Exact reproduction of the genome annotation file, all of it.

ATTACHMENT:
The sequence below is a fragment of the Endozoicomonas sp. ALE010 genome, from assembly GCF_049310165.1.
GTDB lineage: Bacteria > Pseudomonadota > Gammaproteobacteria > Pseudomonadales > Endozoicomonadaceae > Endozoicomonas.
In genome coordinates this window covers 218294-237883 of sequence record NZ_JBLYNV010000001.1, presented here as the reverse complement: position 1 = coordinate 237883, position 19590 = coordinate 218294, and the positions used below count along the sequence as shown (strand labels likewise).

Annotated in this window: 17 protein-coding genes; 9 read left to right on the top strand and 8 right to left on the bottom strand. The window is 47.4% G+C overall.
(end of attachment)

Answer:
The sequence below is a fragment of the Endozoicomonas sp. ALE010 genome, from assembly GCF_049310165.1.
GTDB lineage: Bacteria > Pseudomonadota > Gammaproteobacteria > Pseudomonadales > Endozoicomonadaceae > Endozoicomonas.
In genome coordinates this window covers 218294-237883 of sequence record NZ_JBLYNV010000001.1, presented here as the reverse complement: position 1 = coordinate 237883, position 19590 = coordinate 218294, and the positions used below count along the sequence as shown (strand labels likewise).

Annotated in this window: 17 protein-coding genes; 9 read left to right on the top strand and 8 right to left on the bottom strand. The window is 47.4% G+C overall.